Wilhelmsen finds home in closer's role

Veteran right-hander has given Mariners a needed anchor at back of bullpen

Wilhelmsen finds home in closer's role

OAKLAND -- For much of the season, figuring out who is closing games for the Mariners' bullpen has been a point of considerable drama. But in the last two weeks, Tom Wilhelmsen has slid into that role with little fanfare and excellent results and he slammed the door again with a five-out save in Sunday's 3-2 victory over the A's.

Since replacing rookie Carson Smith on Aug. 23, Wilhelmsen is 8-for-8 in save situations with 9 2/3 scoreless innings in which he's allowed just six hits with two walks and nine strikeouts.

Manager Lloyd McClendon initially hesitated to place any permanency on the move to Wilhelmsen after Fernando Rodney's release, but now acknowledges the Wilhelmsen is his unquestioned closer. And he came away impressed again after the 31-year-old entered with the tying run on second and one out in the eighth and got out of that jam, as well as a tight spot in the ninth after surrendering a pair of two-out singles.

"Tom was as gutsy as I've seen him in the two years I've been here," McClendon said. "That was not an easy save for a guy that needs rest desperately. He did a tremendous job for us."

Wilhelmsen retires Butler

Wilhelmsen, who lost the closer's role after saving 53 games in 2012-13, has no issue with the heavy load as the Mariners have won five straight and are finally gaining some late-season momentum.

"My body feels great," he said. "My mind feels better. I enjoy the workload."

It's been an interesting journey for Wilhelmsen, one of the better baseball stories in recent years, as he left the game for five years from 2004-09 and worked as a bartender in Tucson, Ariz., before signing with the Mariners. In the ensuing years, he's filled every role from spot starter to middle reliever to setup man to closer.

And through it all, he hasn't forgotten to step back and appreciate the journey and remind himself not to take for granted the opportunity he's been given to play Major League baseball.

"Yeah, all the time," he said. "At home, after the game with my wife, I'll look out the window and say, 'What are we doing here?' It's pretty cool. It's still cool," he said. "I think a lot of the other guys feel the same way, too. They should, anyway."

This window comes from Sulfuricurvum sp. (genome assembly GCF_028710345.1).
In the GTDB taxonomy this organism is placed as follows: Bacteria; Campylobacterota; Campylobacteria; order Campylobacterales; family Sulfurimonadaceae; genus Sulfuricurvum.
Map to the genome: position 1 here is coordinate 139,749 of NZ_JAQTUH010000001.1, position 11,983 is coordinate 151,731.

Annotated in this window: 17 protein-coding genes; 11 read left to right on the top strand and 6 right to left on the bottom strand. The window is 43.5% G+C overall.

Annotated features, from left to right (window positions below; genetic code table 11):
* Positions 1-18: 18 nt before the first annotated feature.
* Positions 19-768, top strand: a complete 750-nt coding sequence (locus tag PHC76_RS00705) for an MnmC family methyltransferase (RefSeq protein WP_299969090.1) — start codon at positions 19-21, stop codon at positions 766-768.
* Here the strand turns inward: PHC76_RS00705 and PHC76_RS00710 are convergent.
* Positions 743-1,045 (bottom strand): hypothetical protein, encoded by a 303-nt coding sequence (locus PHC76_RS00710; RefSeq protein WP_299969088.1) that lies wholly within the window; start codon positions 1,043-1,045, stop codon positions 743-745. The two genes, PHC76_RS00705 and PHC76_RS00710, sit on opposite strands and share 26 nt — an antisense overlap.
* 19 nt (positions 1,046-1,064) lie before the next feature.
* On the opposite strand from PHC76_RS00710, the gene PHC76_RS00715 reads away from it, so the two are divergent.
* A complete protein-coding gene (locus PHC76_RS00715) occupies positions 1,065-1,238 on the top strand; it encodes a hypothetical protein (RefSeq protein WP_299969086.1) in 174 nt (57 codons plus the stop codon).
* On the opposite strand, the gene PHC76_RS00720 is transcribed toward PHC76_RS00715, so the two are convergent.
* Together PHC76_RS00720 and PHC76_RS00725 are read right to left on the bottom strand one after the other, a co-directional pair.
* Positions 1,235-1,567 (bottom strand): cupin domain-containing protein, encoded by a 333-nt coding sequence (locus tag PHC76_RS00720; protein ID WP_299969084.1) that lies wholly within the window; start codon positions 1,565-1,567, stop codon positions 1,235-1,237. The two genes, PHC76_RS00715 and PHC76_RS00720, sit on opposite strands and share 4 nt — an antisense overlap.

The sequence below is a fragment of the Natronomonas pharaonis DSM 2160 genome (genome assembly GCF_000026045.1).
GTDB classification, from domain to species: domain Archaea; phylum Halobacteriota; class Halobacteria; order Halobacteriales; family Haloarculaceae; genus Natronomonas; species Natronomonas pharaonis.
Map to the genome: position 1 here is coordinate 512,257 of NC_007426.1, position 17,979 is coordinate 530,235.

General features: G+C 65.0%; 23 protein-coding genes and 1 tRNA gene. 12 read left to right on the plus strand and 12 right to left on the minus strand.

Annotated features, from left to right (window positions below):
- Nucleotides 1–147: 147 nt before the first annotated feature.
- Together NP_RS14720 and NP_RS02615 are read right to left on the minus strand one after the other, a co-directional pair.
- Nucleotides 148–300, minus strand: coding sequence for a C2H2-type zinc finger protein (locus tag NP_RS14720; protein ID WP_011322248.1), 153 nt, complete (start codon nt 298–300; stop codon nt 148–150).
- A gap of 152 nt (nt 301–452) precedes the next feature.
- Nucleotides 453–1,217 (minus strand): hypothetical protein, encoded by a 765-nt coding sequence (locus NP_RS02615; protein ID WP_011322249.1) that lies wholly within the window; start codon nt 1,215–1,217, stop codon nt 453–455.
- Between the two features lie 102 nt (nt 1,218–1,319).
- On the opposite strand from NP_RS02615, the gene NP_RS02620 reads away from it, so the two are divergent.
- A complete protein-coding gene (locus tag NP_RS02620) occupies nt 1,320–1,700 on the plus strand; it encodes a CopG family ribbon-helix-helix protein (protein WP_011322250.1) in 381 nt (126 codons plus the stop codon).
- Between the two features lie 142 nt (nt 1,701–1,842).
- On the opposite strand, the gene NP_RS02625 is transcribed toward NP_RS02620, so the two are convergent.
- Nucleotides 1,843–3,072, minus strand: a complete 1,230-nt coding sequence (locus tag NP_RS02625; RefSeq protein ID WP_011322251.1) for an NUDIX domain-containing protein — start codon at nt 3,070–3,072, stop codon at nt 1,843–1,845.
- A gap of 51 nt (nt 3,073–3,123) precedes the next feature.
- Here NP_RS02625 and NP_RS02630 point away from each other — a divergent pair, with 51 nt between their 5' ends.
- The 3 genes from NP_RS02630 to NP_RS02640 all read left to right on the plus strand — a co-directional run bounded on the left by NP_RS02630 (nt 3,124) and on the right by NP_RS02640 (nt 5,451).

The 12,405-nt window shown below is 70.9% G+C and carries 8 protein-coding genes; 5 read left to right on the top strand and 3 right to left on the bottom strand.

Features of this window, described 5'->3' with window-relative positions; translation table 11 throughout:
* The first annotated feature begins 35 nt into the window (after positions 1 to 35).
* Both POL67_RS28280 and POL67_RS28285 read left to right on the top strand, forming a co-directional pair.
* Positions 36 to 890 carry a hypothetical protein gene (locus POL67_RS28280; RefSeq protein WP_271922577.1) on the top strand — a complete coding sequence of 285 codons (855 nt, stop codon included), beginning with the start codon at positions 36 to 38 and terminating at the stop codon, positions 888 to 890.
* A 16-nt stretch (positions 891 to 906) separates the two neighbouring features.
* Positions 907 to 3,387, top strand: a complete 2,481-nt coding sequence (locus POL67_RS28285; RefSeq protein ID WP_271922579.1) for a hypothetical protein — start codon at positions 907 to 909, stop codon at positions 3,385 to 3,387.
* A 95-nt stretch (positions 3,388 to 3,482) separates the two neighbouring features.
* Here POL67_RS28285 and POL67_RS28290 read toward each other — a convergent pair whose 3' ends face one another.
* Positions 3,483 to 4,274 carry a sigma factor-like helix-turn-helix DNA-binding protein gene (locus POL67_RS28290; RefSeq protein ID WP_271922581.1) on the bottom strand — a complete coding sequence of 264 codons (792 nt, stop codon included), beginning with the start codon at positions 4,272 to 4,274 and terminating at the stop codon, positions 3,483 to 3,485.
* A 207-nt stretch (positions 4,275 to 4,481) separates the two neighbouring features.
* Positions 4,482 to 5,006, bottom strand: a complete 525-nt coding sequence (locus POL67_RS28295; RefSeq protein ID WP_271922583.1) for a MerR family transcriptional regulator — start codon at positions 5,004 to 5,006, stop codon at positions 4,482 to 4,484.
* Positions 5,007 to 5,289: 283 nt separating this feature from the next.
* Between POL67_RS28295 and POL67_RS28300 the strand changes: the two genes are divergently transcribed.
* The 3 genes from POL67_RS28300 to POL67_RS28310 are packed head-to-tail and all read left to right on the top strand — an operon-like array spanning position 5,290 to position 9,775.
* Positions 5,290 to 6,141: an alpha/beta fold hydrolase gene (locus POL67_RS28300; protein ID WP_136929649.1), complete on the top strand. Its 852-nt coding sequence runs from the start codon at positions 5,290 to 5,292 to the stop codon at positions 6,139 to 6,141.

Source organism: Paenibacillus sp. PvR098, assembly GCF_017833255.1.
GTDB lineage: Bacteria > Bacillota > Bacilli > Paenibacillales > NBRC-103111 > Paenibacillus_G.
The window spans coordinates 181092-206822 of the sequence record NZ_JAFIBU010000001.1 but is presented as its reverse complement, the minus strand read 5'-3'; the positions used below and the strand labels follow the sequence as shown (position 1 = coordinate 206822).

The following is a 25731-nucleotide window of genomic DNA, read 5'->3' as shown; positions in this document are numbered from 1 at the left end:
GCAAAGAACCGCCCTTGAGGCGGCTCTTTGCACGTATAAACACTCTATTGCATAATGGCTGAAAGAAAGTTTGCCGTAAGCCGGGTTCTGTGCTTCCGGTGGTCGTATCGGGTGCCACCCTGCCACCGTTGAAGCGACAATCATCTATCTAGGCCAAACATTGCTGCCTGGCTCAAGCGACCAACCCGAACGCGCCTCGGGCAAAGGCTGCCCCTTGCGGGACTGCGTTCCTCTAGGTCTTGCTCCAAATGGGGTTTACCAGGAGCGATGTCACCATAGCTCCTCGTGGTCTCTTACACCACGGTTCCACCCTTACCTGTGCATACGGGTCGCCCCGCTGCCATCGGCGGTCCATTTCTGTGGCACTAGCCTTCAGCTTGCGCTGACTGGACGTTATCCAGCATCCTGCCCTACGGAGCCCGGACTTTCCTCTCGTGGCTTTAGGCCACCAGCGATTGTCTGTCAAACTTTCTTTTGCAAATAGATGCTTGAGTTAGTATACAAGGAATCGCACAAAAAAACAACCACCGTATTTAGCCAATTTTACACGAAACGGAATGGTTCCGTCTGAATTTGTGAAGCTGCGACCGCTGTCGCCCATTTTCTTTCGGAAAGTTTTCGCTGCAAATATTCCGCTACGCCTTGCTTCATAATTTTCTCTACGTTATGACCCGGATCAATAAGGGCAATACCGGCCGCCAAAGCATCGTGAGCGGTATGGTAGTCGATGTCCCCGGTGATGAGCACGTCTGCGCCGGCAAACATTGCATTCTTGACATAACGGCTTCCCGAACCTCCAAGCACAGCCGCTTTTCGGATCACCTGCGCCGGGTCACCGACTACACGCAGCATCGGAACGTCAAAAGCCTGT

That mature approach is part of what Wilhelmsen brings to the closer role, which he says can be a different animal.

"Sure, it's a little bit different," he said. "It's the last three outs of the game and expectations are there for all the staff, no matter what their role is. So you still have to get three outs. That's the only thing that matters when you're in the bullpen, keep the game where it is.

"There's more pressure if you allow it to get to you being the ninth-inning guy. But that's only if you allow it to get to you. You have to focus on strike one. Focus on what you have to do. You have to get strike one, you have to get outs."

McClendon says Wilhelmsen appears to have learned from his previous experiences at closer, his ensuing time in various roles and has handled the pressure of being the ninth-inning guy with aplomb.

"I see a very calm guy," McClendon said. "His breathing is good, his tempo is great and he's commanding the zone. He's done a great job for us."

Wilhelmsen says he watched how veteran closer Rodney and others handled the stress of the closer role.

"People forget how good Rodney was last year," he said. "Obviously, up close, a big part is how he handles it. That's what I took from him. Obviously, I didn't take everything he does, but that was one thing."

And he's learned from his own experiences as well.

"You're always trying to figure it out and adjust," he said. "Just getting ahead of guys helps an awful lot."

Greg Johns is a reporter for MLB.com. Follow him on Twitter @GregJohnsMLB, read his Mariners Musings blog, and listen to his podcast. This story was not subject to the approval of Major League Baseball or its clubs.